[Horace] Horatius Flaccus, Quintus:


Published: Londini [London]: Iohannes Pine

Date: 1733 - 1737

First issue of the sole edition, with “Post Est” rather than the correct “Potest” engraved around the Caesar medal (vol. 2, p.108). 2 vols., 8vo., pp., (xxxii), 176, [ii], 177-264, [ii]; [xxiv], 48, [ii], 49-94, [ii], 95-152, [ii], 153-172, [ii], 173-191, (xvi). With multiple lists of subscribers to each volume, but without the printed list of antiquities found in one of the three Rothschild copies. Entirely engraved by John Pine, with frontispieces, title vignettes, 8 full-page illustrations, culs-de-lampe,and 4-line opening initial to each poem. Vol.I has a small intermittent stain to the lower margin near the gutter, a handful of upper corners creased, occasional light foxing. Contemporary dark brown calf, gilt spines with red and green title labels (the green possibly replaced or sympathetically retooled), all edges red. Spines rubbed with tail of vol.II quite worn, joints neatly repaired, a few scuffs, endpapers a little toned, a very good copy.

Armorial bookplate of Francis Eyre (c.1732-1804) of Warkworth to front paste-down. Eyre was a Roman Catholic apologist and arbitrator, publishing several works in his lifetime including, in 1778 and 1779, pamphlets ‘criticizing Edward Gibbon's irreligiosity in his Decline and Fall of the Roman Empire’ (ONDB).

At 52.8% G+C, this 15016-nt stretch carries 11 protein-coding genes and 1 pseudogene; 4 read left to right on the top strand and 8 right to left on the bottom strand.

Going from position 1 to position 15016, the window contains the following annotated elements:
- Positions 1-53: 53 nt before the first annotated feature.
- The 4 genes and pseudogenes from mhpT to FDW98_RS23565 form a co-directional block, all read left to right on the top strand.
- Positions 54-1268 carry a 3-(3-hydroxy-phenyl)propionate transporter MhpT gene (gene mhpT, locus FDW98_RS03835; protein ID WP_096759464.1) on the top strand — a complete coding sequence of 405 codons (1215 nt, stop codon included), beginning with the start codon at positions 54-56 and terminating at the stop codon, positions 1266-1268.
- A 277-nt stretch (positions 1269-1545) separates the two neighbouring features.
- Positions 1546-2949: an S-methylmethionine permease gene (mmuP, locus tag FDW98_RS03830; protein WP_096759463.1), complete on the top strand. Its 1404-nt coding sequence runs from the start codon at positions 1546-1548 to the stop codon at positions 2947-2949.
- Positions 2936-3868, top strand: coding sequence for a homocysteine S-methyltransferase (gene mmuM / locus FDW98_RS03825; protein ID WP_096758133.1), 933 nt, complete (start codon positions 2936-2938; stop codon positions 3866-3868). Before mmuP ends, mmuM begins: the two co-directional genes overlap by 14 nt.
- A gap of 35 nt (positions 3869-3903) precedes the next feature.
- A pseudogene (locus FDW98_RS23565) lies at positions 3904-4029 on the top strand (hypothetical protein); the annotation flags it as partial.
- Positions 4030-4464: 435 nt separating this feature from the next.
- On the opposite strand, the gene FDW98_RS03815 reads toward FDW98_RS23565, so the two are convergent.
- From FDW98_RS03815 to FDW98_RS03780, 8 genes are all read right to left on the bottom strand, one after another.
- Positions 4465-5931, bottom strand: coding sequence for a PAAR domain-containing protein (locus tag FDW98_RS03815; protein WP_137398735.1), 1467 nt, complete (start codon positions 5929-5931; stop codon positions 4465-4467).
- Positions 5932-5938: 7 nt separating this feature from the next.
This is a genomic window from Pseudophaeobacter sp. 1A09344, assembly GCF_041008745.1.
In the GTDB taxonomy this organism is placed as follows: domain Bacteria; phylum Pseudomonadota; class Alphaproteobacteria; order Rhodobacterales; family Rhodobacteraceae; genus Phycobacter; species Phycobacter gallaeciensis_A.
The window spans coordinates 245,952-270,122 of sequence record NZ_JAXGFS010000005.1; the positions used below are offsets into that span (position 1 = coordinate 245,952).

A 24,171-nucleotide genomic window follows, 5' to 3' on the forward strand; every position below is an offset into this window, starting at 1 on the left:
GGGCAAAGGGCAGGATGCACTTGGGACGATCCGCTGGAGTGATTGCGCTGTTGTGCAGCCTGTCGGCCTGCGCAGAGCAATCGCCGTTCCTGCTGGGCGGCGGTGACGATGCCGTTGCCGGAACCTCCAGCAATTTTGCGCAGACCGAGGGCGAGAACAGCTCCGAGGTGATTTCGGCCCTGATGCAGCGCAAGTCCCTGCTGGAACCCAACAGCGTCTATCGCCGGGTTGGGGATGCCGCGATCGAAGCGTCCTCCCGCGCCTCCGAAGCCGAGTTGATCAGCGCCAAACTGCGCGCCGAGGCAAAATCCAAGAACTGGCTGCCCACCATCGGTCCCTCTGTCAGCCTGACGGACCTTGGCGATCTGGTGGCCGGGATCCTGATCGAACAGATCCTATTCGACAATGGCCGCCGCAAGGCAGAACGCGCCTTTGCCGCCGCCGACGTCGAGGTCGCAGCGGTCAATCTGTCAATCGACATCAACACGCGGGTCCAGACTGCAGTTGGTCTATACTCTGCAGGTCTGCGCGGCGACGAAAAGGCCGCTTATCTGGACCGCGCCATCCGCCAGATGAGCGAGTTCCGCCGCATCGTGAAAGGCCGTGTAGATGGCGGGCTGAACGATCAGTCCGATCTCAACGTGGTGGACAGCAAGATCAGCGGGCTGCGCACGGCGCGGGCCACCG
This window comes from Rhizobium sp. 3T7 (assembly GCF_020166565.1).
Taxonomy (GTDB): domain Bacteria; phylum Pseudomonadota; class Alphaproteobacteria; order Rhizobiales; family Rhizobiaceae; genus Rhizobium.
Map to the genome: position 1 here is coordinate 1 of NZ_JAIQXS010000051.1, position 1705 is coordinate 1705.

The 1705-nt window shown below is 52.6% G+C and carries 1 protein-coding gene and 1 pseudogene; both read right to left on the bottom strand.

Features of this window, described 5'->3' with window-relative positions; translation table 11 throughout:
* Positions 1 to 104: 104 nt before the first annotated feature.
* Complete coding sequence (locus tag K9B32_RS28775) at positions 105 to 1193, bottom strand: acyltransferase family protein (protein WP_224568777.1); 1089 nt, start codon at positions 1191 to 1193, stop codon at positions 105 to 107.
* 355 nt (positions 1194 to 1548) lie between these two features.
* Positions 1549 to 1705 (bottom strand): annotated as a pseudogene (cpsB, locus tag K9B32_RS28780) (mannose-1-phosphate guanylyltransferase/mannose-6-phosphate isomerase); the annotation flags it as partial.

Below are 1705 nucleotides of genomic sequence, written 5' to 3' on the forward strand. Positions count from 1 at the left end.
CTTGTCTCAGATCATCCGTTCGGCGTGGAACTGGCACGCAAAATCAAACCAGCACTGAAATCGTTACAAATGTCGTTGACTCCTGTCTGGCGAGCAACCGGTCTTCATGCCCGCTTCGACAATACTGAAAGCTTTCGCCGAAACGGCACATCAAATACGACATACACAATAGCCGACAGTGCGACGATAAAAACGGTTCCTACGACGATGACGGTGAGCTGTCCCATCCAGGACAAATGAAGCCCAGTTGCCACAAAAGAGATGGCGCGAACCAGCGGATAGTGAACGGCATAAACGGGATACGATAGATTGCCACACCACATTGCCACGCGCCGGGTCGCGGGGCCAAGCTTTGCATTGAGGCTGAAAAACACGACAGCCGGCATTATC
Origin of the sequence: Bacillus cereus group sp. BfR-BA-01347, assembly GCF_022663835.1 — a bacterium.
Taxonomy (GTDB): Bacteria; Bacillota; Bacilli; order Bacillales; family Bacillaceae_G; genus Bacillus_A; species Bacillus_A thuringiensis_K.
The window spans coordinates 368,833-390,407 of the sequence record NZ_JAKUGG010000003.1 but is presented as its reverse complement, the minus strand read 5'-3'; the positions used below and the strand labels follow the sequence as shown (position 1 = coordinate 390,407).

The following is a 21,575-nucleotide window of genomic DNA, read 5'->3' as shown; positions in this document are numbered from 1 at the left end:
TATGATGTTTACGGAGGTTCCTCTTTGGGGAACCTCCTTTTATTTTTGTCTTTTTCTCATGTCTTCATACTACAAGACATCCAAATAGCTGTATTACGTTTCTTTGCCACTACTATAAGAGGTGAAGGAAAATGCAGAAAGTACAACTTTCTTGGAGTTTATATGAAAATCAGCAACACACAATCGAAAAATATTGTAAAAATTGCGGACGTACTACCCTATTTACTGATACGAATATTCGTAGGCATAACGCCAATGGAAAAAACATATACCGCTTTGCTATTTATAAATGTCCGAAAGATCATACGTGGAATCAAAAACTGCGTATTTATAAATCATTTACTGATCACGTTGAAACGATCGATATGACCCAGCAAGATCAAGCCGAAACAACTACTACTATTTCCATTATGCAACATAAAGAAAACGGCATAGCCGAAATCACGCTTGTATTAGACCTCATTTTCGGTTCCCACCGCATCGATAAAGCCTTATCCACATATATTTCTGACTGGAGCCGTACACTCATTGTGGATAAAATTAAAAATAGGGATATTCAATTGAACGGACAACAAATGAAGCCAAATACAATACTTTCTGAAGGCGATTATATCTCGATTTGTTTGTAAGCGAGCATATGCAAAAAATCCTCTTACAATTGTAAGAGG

ESTC T46226; Brunet III, 320; Rothschild 1546-1548.

A serviceable copy of the most sumptuous edition of Horace. Each page of the work was entirely engraved; the text had two frontispieces, 27 individual headpieces, and individual vignette illustrations and initials numbering respectively a colossal 324 and 164 respectively. Subscribers to this “splendid performance” (Dibdin) included the kings of England, France, Spain and Portugal, as well as the Holy Roman Emperor. A truly international enterprise, lists of lesser subscribers came from Dublin, Paris, Madrid, and Holland. Both Richard Bentley, author of textually the most famous Horace of the period, and George Talbot, on whose edition of 1699-1701 Pine’s Horace was based, bought advance copies.


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